Inspector Arun Karat, Bhosale’s replacement at the station, concurs. “I see many cases where family disputes push children to leave their homes,” he says. “Teenagers also often run away with their girlfriend or boyfriend."

In Andheri, Pooja’s story is a symbol of the suffering caused by the rampant disappearances. Her case is still open, and Smita Nair calls the police station every month for updates on the investigation. Bhosale still keeps a photo of the missing girl in his wallet. “There have been cases of children who disappeared in 2008 and were found in 2014,” he says.

Pooja’s father also holds hope for his daughter’s safety. “Maybe someone, somewhere, is taking care of her,” he says.

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The True Horrors Behind 7 Haunted Locations Around The World

With Halloween arriving, we have dug up the would-be ghosts of documented evil and bloodshed from the past.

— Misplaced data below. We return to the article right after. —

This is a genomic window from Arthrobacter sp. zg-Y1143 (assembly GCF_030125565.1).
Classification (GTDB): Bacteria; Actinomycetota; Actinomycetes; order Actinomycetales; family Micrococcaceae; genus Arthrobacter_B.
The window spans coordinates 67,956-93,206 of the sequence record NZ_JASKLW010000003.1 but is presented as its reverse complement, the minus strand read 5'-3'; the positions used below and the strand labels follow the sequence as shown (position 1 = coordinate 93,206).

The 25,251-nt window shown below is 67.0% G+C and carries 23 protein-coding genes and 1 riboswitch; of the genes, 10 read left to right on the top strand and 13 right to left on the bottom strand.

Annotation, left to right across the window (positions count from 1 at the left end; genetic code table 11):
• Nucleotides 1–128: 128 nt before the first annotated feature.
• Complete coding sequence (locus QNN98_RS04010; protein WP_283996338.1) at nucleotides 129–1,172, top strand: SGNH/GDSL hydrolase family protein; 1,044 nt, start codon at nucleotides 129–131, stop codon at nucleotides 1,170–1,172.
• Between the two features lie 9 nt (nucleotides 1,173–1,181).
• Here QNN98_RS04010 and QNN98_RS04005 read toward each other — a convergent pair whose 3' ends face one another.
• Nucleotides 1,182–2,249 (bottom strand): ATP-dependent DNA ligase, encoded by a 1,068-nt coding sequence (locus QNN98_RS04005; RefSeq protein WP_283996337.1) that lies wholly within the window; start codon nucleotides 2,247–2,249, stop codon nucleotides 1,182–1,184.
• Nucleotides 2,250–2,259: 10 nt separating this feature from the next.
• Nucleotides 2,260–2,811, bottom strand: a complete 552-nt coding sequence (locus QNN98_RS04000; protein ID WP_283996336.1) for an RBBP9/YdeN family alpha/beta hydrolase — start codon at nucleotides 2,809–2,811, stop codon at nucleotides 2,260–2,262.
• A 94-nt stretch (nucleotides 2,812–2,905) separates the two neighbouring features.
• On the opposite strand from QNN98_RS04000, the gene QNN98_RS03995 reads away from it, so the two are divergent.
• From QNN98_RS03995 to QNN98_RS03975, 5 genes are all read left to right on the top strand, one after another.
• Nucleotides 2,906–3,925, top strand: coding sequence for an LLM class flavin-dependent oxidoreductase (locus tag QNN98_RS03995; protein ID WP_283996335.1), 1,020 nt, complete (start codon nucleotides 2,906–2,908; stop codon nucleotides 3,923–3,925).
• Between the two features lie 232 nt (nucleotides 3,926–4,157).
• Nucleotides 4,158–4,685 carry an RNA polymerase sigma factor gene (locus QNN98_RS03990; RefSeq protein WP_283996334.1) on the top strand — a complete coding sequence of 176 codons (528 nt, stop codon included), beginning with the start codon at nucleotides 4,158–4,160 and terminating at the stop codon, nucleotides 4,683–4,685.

Inside Poveglia Island's abandoned asylum

Laure Gautherin and Carl-Johan Karlsson

When Hallows Eve was first introduced as a Celtic festival some 2,000 years ago, bonfires and costumes were seen as a legitimate way to ward off ghosts and evil spirits. Today of course, with science and logic being real ghostbusters, spine-chilling tales of haunted forests, abandoned asylums and deserted graveyards have rather become a way to add some mystery and suspense to our lives.

And yet there are still spooky places around the world that have something more than legend attached to them. From Spain to Uzbekistan and Australia, these locations prove that haunting lore is sometimes rooted in very real, and often terrible events.

Shahr-e Gholghola, City of Screams - Afghanistan

photo of  ruins of Shahr-e Gholghola,

The ruins of Shahr-e Gholghola, the City of Screams, in Afghanistan